Fernando Orellana: The Drawing Machine 3.141.15926v.2

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    The Drawing Machine 3.141.15926v.2


Creation Year:






Artist Statement:

    The connection between the arts and the sciences has consistently intrigued students of both disciplines. This connection has led some scientists to make art, believing that their discoveries are as appropriate for museum walls as paintings. Similarly, some artists who work closely with scientific fields believe that their discoveries are important enough to warrant placement in any scientific journal. This marriage of art and science is not a phenomenon specific to modernity. Throughout history, a fine line has separated where art ends and science begins; da Vinci, Tesla, and Kandinsky are some examples. In the information age, artists and scientists are increasingly using the same language, and they are carving out new paradigms in techniques, materials, and process for both disciplines. With an emphasis on experimentation and exploration, I, too, have found my way down this undefined path.

    The most recent manifestation of this exploration is my series of drawing machines, all of which are examples of my experiments with physics, electricity, drawing, and chaos. Each machine, controlled by a microprocessor, is fed random behavior to change the quality and weight of line. This behavior allows the machines to have a pseudo-intelligence that can be perceived in the drawings and the machine’s behavior.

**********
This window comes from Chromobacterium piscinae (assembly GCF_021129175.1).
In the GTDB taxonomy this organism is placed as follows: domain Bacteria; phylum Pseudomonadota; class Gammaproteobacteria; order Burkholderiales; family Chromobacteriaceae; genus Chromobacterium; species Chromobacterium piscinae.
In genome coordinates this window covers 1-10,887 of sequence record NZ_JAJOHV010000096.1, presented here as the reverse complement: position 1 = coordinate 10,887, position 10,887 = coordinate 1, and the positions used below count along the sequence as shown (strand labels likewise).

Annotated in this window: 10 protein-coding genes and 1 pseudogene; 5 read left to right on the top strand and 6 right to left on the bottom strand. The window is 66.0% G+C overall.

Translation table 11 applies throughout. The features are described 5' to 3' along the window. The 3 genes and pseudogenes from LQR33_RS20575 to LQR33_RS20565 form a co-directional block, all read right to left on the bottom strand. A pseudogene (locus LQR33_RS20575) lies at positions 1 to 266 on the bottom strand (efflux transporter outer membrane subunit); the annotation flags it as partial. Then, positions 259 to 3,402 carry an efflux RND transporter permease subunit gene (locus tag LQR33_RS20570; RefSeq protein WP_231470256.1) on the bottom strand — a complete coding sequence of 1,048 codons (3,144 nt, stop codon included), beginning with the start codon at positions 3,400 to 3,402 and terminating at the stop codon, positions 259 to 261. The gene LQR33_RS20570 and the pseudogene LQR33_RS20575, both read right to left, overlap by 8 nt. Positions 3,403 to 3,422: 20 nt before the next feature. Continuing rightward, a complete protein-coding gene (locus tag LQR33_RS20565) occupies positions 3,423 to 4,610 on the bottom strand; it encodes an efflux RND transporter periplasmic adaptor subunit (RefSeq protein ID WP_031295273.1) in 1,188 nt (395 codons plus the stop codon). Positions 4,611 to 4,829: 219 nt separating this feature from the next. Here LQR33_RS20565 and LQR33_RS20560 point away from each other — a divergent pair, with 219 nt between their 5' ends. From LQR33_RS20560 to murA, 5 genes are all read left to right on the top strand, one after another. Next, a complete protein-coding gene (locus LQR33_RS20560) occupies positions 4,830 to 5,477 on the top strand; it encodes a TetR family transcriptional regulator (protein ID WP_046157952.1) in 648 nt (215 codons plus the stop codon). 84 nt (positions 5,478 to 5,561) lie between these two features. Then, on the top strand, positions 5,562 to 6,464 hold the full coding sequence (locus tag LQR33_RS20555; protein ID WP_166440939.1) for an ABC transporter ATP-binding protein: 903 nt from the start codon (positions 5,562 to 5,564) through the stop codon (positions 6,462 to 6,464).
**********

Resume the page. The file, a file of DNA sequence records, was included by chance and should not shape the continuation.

Technical Information:

    The Drawing Machine uses the Parallax Basic Stamp 2 module as its primary control device. In addition, the piece uses custom electronics and four microphones to monitor the audio levels of the space. These audio data are then fed into the Basic Stamp, which interprets it and uses it to generate different drawing styles for the machine. The Basic Stamp is programmed using BASIC computer language.

Process Information:

    The Drawing Machine 3.141.15926v.2 explores the possibility of creating machinery or systems that create art objects on their own. In this case, the machine has been designed to listen to its environment, using a microphone installed in the gallery. What it hears is then interpreted by the machine’s software and used as the primary driver or inspiration to make complex, nonrepresentational drawings. Since the noise the machine hears is relative to the given event or venue, the drawings generated can be said to be the machine’s interpretation or portrait of that experience. Using several Papermate ball-point pens (blue ink), the machine can generate one drawing measuring 4 feet x 4 feet over a period of 144 hours, the length of the SIGGRAPH 2002 conference.

    For the last several years, I’ve been using 3D visualization tools to design and build machine/sculptures. Especially in the early stages of design development, I find it very helpful to be able to previsualize what the materials, size, mechanics, movement, and general form might look like in virtual space. In recent designs, I have been using 30 simulation techniques such as gravity, friction, and inertia to synthesize the “real-world” behavior of the machines.

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